Summary:

Here’s a sour reminder of a bleak chapter of Hewlett-Packard’s past. Two private investigators — a father-and-son team — face sentencing Thursday for their role in the HP pretexting scandal in which they assumed other identities to get phone records of reporters and board members.

HP had one of the larger booths at MacWorld 2011.

Former HP CEO and Chairman Mark Hurd

Here’s an uncomfortable reminder of one of the bleaker parts of Hewlett-Packard’s past. Two private investigators — a father-and-son team — face sentencing Thursday for their role in the HP pretexting scandal, according to The Washington Post.

Matthew and Joseph DePante are slated to appear in U.S. District Court in San Jose Thursday. Both pleaded guilty of conspiracy to commit Social Security fraud and face three years of probation and six months of electronic monitoring.

The two were part of a scheme starting in 2005 — approved by HP’s then-chairman Patricia Dunn — to figure out who was leaking confidential company information to reporters. Toward that end, the DePantes allegedly posed as account holders or employees of phone companies to get copies of private phone logs of people suspected of leaking or receiving the confidential information.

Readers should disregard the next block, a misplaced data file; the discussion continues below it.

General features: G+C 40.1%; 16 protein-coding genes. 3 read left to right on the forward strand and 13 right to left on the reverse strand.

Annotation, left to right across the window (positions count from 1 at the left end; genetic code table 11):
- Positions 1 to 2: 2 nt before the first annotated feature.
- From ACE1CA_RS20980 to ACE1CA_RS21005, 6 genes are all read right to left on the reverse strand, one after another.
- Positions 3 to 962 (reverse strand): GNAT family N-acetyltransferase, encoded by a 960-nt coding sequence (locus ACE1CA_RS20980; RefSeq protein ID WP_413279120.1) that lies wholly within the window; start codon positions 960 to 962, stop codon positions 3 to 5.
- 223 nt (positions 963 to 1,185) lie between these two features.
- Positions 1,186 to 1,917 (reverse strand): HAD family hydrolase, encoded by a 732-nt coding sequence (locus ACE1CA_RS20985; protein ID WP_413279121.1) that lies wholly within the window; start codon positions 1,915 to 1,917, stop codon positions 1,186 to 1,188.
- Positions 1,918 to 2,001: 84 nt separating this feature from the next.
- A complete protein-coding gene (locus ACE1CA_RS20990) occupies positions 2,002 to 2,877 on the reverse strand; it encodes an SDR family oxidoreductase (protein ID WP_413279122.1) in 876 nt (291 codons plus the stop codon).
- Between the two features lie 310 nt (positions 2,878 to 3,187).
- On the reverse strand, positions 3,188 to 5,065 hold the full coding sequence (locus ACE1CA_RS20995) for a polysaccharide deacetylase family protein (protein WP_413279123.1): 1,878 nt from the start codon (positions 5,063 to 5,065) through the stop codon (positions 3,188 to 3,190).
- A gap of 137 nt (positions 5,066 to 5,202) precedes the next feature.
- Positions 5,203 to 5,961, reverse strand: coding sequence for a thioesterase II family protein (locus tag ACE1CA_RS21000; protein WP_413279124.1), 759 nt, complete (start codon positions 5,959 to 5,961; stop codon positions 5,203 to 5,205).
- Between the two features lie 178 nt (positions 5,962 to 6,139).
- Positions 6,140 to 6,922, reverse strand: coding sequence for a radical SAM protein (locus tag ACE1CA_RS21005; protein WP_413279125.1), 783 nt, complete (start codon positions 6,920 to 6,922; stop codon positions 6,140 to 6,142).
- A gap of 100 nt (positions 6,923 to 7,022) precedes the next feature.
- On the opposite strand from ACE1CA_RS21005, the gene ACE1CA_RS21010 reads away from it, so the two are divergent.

Prosecutors charged that the investigators, using this ploy, got information about HP board members, employees and reporters for The New York Times, The Wall Street Journal and Cnet. Dunn and three other HP insiders were charged in this case although charges were reduced in 2007. The furor led to Dunn’s ouster.

Mark Hurd, who was HP CEO from 2005 to 2010, remained largely unscathed by the scandal — although it occurred on his watch. He was asked about it by a Congressional subcommittee in 2006 because he was present at a 2005 meeting in which the private investigators’ tactics were discussed, but said he had no recollection of the conversation. Hurd is now co-president of Oracle.

Feature photo courtesy of donjd2

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